iSugio

Zatoichi’s Flashing Sword – Review

by Dane Benko

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Zatoichi finds misfortune amidst his travels yet again when he becomes the victim of an assassination attempt by the coward Seiroku. Seiroku is merely trying to earn street cred from the gang he runs with, but Zatoichi’s prompt disappearance after getting shot reveals that Seiroku is an attention-seeking blowhard. Zatoichi awakes from the gun wound to learn he was rescued and nursed back to health by a fireworks maker named Kyubei who was travelling to Kajikazawa with a one Miss Kuni.

Of course that means Zatoichi is off to Kajikazawa to give thanks for their help, and of course he arrives just in time to stumble in the midst of another territory conflict. Miss Kuni is the daughter of Bunkichi Tsugumi, benevolent gambler who hosts a big annual celebration that the village is gearing down for. However, across the unbridged and hard-to-ford river is the villainous Yasugoro of Takeya, a chess-loving crime boss who sees the river as potential income, as the workers who carry travelers across belong to Kajikazawa.

Yasugoro isn’t above blackmail and conspiracy, all while contriving to get the Intendant involved. Too bad Bunkichi has Zatoichi around, which means Yasugoro must put his sleaze to work to find a way to discredit Zatoichi as well, all of which seems preventable enough until Seiroku shows up and turns out to be Bunkichi’s son. Upsetting the unsteady balance Bunkichi was attempting to hold, Seiroku lights the fuse of the inevitable fireworks that occur on the night of celebration under actual fireworks.

Director Kazuo Ikehiro returns from the fractured and messy Zatoichi and the Golden Chest (1964) for a movie much more complete but only slightly better. There was a strong feeling in Golden Chest of unrealized stylistic flourishes and a bigger overall movie (as well as missing scenes), but Flashing Sword seems to try to make up for it by admitting the series to be a piece of episodic pulp.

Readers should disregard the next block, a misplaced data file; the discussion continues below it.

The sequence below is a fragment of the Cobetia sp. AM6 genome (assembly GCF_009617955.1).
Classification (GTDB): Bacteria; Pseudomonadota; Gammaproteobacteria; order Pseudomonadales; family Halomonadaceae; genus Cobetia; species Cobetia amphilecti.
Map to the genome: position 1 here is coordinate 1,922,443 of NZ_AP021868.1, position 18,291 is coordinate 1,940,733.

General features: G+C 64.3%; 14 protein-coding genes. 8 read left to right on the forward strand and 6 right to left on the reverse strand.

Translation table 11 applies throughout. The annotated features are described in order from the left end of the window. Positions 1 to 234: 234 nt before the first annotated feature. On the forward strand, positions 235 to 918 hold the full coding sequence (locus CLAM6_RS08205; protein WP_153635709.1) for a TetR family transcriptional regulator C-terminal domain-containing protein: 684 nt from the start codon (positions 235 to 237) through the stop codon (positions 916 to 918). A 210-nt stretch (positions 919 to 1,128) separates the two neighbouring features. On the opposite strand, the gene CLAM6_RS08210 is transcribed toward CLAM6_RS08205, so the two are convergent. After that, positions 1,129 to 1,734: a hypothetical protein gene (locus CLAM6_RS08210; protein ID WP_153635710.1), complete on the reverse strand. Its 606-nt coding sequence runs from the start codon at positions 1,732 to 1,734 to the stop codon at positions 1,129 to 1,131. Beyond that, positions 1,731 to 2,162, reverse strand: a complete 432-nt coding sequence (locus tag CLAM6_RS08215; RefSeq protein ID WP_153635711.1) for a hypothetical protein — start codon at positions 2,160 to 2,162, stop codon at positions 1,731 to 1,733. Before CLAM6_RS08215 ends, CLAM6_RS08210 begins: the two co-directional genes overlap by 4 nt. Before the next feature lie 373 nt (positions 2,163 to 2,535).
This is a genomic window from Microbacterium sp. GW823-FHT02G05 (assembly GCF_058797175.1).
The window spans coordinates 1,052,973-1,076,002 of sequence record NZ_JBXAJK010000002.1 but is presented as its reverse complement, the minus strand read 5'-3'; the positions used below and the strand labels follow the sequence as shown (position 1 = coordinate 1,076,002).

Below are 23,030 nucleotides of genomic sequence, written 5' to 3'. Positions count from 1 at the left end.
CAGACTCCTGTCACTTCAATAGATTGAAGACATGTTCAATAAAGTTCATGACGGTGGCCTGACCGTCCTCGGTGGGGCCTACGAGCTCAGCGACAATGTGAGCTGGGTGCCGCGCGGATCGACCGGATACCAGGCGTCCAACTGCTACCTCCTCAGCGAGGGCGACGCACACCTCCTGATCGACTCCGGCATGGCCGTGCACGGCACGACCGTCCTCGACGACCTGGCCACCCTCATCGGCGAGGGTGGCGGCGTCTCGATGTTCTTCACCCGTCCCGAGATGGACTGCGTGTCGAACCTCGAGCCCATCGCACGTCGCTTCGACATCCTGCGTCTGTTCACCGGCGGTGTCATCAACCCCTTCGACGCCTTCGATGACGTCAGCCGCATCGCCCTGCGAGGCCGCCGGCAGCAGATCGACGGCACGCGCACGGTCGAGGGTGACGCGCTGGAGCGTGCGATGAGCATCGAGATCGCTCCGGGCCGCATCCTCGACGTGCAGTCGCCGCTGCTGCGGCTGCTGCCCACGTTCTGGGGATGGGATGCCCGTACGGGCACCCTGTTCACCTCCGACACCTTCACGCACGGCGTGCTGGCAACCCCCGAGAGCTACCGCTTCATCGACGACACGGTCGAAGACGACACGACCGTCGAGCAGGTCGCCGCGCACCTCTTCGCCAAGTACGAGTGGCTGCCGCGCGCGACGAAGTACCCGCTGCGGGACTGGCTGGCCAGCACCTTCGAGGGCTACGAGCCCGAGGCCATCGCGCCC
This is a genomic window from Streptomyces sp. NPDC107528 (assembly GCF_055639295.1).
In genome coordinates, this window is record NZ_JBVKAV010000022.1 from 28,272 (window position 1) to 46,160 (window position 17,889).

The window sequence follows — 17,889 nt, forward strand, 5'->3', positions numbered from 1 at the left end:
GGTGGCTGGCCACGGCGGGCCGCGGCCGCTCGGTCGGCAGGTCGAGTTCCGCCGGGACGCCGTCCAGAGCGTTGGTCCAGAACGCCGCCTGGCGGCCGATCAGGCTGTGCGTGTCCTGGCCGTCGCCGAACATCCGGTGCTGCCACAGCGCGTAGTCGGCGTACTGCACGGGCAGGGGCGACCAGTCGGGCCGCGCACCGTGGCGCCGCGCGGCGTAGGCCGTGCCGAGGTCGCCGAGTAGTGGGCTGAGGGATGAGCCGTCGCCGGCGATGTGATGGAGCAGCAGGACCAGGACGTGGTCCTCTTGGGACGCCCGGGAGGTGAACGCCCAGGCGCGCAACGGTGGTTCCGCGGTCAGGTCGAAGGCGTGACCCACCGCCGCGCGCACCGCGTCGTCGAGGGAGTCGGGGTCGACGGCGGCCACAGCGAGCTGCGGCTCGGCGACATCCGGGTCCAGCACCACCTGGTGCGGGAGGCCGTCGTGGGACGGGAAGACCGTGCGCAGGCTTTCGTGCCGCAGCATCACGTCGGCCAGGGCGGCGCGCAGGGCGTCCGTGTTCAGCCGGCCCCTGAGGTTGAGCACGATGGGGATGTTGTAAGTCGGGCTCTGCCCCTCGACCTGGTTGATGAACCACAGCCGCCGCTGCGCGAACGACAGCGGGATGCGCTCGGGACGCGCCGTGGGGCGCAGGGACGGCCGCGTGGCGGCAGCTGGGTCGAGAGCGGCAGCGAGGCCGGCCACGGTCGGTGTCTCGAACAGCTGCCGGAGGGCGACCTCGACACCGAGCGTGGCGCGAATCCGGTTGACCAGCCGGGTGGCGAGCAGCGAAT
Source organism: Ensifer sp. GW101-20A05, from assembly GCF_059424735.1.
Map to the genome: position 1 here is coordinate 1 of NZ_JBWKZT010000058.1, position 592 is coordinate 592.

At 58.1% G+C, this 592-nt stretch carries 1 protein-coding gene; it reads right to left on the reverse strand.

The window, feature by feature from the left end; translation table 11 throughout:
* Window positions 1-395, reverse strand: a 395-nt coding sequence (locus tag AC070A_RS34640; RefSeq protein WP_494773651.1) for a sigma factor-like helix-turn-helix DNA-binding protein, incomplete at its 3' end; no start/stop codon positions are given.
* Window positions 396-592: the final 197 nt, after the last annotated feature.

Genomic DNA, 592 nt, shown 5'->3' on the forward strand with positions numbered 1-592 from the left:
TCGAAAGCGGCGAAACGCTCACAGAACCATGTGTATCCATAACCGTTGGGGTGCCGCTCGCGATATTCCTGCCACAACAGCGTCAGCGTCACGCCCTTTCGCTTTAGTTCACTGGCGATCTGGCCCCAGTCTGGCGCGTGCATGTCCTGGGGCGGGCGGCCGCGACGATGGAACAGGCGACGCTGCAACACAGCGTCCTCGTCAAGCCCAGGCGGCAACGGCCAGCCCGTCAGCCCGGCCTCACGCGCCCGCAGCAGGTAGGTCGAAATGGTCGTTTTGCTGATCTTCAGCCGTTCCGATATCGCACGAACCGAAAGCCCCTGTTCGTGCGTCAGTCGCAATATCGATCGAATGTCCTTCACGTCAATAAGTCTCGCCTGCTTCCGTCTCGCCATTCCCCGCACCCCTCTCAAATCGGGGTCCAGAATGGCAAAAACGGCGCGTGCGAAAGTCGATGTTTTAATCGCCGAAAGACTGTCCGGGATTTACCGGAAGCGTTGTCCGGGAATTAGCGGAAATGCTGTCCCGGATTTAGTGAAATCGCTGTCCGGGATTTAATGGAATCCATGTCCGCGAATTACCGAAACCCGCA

The thing is, the series IS episodic pulp, it’s just worth acknowledging that Zatoichi’s Flashing Sword is where the series has traveled so far down blind road and back alleys that the cynical social statement of the first two films is but a distant memory, the character of Zatoichi no longer a reserved wit playing on perceptions to keep villains constantly underestimating him, but has now become more a doddering  holy fool with a sixth sense for managing to be in the right place in the right time (and a seventh sense for leaving for just as long as necessary for the villains to pull something together to move the plot forward). He even gets petty, such as when he smears rice around Yasugoro’s place in disgust, a small enough slight it’s not even brought up again in the rest of the movie.

This movie is not all bad, however. Zatoichi’s Flashing Sword is a lighter, brighter sort of entertainment, complete with slapstick pratfalls and screwball turns of phrases, at least until the second half, where the tone changes drastically and the events even get somewhat surreal.  There are some quirky details that set it apart, including the deaf firework maker Kyubei counterpointing the blind swordsman, and a worn-out mook who has the particular misfortune of always being selected by Zatoichi to carry back and forth across the river.

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Author: Dane Benko

Dane is an independent filmmaker and freelancer in Albuquerque, NM. Japanese cinema is a particular fascination of his.

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